A man looking for houses for rent online. Young man using a real estate website on the laptop

Obtaining top market rent is the goal of most property owners. And with good reason – costs of owning a rental property have risen over the last few years and the increase in market value helps offset those costs. However, there is a difference between obtaining top market rent and overpricing a property. How so? And how does overpricing a rental actually cost you money in the end?

Listing a property for top market rent means that you have priced your property within a price point that other similar properties have actually leased for. If, for example, other comparable properties (similar size, amenities, location) have obtained a rental rate between $1500 – $1800 per month, top market rent would be $1800 / month. Of course, in an appreciating market, rental property owners may price their property a notch higher, but within reason. If trends indicate continued appreciation, this is usually not a problem. A lack of interest or activity can be remedied with a relatively minor price adjustment, assuming the property is in good and rent ready condition.

However, asking a rental rate significantly over other properties can lead to overpricing a home. Even in a strong rental market, where appreciation is occurring and inventory is slim, this is possible. While there is no set formula that can tell a property owner that their property is overpriced, the higher it deviates from comparable properties, the more potential there is for overpricing it.

How would a property owner know that their property is overpriced? Simply, by interest and showing activity. The rental market is based on how much tenants are willing to pay for rent. When inventory of rental properties is low while demand from tenants is high, properties appreciate because of supply and demand. Thus, if potential tenants are not interested in a property that is in good, move in condition with no negative internal or external factors, the lack of interest can be placed solely on price point.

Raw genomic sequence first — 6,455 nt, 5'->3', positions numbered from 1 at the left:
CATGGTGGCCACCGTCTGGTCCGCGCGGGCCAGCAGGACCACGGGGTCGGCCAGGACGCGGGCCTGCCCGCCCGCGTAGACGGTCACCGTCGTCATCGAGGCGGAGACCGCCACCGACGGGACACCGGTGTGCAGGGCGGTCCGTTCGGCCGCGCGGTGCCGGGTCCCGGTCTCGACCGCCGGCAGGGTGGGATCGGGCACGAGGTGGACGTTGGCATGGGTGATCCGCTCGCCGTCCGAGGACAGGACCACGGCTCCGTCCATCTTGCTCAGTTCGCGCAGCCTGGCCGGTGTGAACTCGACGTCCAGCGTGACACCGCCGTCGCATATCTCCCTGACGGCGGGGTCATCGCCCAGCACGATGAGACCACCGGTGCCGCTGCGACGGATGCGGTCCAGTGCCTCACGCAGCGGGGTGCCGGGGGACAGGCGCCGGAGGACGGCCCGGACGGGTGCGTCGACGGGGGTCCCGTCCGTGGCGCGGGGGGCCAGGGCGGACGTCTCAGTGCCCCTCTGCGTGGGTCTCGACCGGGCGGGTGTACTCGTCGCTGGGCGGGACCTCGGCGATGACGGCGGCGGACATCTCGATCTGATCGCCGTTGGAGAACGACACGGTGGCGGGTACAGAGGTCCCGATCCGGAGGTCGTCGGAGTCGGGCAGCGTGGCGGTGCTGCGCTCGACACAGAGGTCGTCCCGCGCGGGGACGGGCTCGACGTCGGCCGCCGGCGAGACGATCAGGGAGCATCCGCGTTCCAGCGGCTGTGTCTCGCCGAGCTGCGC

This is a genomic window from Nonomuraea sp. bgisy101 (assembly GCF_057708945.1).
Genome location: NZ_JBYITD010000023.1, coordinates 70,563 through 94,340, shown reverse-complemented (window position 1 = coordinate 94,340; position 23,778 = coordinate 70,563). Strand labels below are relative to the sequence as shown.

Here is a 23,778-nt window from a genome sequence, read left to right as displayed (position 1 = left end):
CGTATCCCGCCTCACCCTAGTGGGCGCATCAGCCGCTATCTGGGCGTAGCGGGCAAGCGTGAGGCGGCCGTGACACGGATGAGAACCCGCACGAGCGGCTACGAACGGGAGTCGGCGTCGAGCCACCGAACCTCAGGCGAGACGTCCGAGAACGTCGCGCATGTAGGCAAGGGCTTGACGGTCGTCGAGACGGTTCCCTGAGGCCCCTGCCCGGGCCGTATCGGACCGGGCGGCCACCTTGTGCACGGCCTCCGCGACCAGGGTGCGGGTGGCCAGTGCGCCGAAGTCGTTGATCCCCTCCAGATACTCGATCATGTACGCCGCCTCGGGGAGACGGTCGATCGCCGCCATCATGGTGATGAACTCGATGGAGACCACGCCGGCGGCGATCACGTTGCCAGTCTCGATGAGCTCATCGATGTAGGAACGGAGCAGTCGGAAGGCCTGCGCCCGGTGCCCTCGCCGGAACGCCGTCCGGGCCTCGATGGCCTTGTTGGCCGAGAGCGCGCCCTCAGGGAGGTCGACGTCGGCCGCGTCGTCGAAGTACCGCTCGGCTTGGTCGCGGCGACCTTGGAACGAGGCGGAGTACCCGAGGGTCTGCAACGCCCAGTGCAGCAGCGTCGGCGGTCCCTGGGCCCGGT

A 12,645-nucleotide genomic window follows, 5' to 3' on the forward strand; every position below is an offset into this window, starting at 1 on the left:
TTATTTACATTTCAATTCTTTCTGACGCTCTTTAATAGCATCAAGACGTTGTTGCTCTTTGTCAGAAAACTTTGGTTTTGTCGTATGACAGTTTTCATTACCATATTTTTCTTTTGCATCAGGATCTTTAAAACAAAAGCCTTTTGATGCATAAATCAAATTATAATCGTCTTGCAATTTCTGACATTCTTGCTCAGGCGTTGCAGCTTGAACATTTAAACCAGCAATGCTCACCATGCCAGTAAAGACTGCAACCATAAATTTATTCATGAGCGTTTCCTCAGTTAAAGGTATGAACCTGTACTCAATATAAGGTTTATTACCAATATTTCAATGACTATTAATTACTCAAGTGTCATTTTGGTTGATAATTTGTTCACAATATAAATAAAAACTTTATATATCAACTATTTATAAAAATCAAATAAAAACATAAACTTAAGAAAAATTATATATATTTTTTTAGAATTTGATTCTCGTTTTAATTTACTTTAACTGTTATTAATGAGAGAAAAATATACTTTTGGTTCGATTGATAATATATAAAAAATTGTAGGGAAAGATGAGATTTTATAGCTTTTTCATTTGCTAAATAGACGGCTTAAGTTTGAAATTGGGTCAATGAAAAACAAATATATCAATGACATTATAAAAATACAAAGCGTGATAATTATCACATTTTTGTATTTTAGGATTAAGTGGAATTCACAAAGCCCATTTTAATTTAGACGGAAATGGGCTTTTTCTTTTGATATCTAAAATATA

Listing a property at an overpriced rate can cost a rental property owner money. Lack of tenant activity leads to accruing expenses, such as utilities and maintenance, along with lost rent. Think about it: How much does one month’s lost rent translate over the course of a one year lease? If your monthly rent was $1200, that is a loss of $100 / month over 12 months. $2400 monthly rent? That is a whopping $200 per month over 12 months. And those losses don’t include expenses incurred simply from the property being vacant.

While vacancies cannot be eliminated in the rental business, they can be mitigated. Pricing a property competitively is key to reducing expenses and finding a quality tenant within a reasonable amount of time.

Exterior view of multifamily residential building

Whether your watching home remodeling, home hunting or other home and garden shows, it’s inevitable that at some point, a rental investment is discussed. The story goes: A homeowner purchased a duplex and needs to remodel it in order to rent it and generate cash flow. That cash flow can go towards the existing mortgage or offer more financial freedom to the home owner. The idea sounds amazing! So, is it your turn to buy a rental property?

For many years, countless investors have purchased rental properties and generated steady financial income. Of course, real estate investors tend to vary on there parameters, investment budget and strategy. If you’ve been thinking of purchasing a rental property, your first step is to determine how much property you are able to buy, the same as when purchasing a home for yourself. Keep in mind that when purchasing a rental property, if you plan on assuming a loan, interest rates and down payment requirements are different than when buying a primary residence. So be sure to speak to a lender first.

Once your prequalified and establish a price point, the search for a prospective property can begin. What should you keep in mind as you embark on your search? Ensure you know how much your prospective property will rent for. Some investors entered the rental market with unrealistic rental expectations, thinking that they can rent the house they bought for much more than the market could substantiate. Keep in mind: Even in an appreciating, in demand rental market, you can over price your rental.  As a result, this led to disappointment right from the beginning. If possible, partner with a quality property manager who can provide you with realistic numbers prior to your purchase.